Willing the good for influencers like Mulvaney does not mean pandering to their demands for attention and affirmation while their vulnerable fans slip through the cracks.

One would like to think people would be shocked and horrified by such comments. Instead, the user who collected them had to temporarily lock her account as angry comments rolled in. Ironically, one person threatened to report her for “body shaming.”

The conversations she captured expose a disturbing twist on the social contagion of trans influencers. Mulvaney is just the most famous of many who have documented their “transition journeys” in both directions, providing deceptively crafted content for confused adolescents and teens to binge-watch. In her interview for the Witch Trials of J. K. Rowling podcast, a “trans-male” teen who goes by “Noah” says such content was key to her own “journey” of self-discovery. In her case, she was inspired by feminine to masculine transitions, which assured her that such transformations could be carried off successfully and leave her with a body that still looked “beautiful.”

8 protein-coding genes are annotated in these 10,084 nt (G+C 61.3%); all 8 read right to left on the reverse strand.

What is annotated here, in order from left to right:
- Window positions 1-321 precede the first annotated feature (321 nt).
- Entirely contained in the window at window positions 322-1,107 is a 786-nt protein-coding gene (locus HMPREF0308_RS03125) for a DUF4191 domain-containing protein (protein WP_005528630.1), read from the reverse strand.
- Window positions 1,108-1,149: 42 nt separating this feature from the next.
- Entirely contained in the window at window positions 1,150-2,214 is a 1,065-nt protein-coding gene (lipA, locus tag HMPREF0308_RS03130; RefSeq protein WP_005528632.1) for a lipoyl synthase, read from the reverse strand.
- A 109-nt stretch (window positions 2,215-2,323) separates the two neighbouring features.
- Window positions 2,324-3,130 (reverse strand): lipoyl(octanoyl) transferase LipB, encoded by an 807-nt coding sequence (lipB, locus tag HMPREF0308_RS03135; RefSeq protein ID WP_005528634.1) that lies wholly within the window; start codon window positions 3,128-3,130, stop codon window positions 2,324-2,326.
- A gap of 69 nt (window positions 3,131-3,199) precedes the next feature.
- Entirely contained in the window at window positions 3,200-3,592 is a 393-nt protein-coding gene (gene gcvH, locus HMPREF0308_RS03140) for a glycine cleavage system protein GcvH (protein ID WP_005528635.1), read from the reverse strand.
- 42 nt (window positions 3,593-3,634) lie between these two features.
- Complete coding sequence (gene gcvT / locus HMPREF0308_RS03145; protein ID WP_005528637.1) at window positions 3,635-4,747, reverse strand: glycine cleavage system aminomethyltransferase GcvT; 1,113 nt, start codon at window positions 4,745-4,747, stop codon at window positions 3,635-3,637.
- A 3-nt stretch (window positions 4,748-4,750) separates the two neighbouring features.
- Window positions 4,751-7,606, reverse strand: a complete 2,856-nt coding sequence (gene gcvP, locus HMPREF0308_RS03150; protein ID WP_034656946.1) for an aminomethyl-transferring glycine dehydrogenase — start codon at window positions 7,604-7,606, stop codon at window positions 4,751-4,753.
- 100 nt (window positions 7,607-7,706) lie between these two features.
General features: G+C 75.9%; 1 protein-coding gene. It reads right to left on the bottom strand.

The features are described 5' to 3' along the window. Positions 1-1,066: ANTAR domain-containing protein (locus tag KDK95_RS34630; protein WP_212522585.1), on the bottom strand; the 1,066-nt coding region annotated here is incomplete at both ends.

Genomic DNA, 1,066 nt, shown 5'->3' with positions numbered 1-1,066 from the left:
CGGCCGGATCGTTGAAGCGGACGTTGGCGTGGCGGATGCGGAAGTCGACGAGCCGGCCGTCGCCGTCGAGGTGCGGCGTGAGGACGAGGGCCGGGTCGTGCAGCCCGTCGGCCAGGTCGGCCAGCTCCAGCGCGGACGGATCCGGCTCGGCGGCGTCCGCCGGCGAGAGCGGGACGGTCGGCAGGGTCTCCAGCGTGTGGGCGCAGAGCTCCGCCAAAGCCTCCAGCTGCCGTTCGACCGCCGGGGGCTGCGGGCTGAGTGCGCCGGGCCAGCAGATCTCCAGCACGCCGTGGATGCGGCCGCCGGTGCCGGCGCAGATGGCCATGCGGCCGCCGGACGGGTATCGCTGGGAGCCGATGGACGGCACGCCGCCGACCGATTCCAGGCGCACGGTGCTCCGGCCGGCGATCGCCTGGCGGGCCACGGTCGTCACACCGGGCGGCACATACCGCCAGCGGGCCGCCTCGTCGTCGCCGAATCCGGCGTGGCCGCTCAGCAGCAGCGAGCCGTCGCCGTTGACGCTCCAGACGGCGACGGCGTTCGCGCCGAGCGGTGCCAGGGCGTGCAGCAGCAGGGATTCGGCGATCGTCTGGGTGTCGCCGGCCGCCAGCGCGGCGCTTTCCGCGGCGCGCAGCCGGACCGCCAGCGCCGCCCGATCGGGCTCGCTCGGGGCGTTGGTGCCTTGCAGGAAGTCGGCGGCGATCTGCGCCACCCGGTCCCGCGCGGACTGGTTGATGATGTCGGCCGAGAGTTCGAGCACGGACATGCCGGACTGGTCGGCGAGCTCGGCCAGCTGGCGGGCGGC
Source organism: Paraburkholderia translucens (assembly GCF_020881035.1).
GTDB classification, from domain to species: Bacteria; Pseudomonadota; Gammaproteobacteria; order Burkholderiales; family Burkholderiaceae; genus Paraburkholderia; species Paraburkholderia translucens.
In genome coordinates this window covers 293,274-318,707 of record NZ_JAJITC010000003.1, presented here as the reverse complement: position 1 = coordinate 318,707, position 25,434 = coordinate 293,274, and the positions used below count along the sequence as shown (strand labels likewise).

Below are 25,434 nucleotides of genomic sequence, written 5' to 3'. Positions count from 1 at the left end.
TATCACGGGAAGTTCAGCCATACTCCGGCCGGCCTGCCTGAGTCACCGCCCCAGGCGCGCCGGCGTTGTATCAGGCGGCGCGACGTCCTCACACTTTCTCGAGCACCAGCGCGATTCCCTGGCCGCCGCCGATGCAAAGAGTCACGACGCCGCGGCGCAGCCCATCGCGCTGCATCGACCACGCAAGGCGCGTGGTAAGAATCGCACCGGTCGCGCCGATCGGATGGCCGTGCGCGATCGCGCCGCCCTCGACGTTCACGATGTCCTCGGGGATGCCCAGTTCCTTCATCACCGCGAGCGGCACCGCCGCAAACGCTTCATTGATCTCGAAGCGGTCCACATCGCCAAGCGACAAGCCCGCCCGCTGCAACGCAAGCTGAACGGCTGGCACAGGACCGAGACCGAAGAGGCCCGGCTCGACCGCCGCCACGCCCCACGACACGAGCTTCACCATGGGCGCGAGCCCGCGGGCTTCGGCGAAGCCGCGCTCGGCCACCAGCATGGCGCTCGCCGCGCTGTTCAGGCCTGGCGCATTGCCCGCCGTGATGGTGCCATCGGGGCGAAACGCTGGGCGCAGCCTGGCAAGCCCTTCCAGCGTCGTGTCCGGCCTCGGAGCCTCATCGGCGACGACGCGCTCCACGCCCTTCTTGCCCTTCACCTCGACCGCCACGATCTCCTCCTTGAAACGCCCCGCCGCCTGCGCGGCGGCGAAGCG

While her parents suggested she not rush the process, they were ultimately supportive. So was the array of health professionals who stood by to affirm her at every step. Meanwhile, by her own admission, she was severely mentally ill. She frankly describes her attitude towards her female body: “I hated my body, and I wanted to punish my body because it was causing me so much pain. … I just felt so miserable in my body that I couldn't bear to be alive in the body I was in.”

As Christians, we should desire the God-designed good for “trans” celebrities like Dylan Mulvaney. Mulvaney himself looks less than perfectly healthy. No doubt he carries his own deep-seated insecurities, which are only being inflamed by his deliberate choice to embrace a perverted self-image to an audience of millions. But willing the good for influencers like him does not mean pandering to their demands for attention and affirmation while their vulnerable fans slip through the cracks. Perhaps there are dark parts of Mulvaney’s story that we will never know. Perhaps he’s a victim of trauma, like many other gay men. Or perhaps he isn’t. But whether or not he’s a victim, he has now made himself a perpetrator of deadly confusion. We don’t name it for what it is in the name of hate. We do so in the name of love.

Bethel McGrew

Bethel McGrew is a math Ph.D. and widely published freelance writer. Her work has appeared in First Things, National Review, The Spectator, and many other national and international outlets. Her Substack, Further Up, is one of the top paid newsletters in “Faith & Spirituality” on the platform. She has also contributed to two essay anthologies on Jordan Peterson. When not writing social criticism, she enjoys writing about literature, film, music, and history.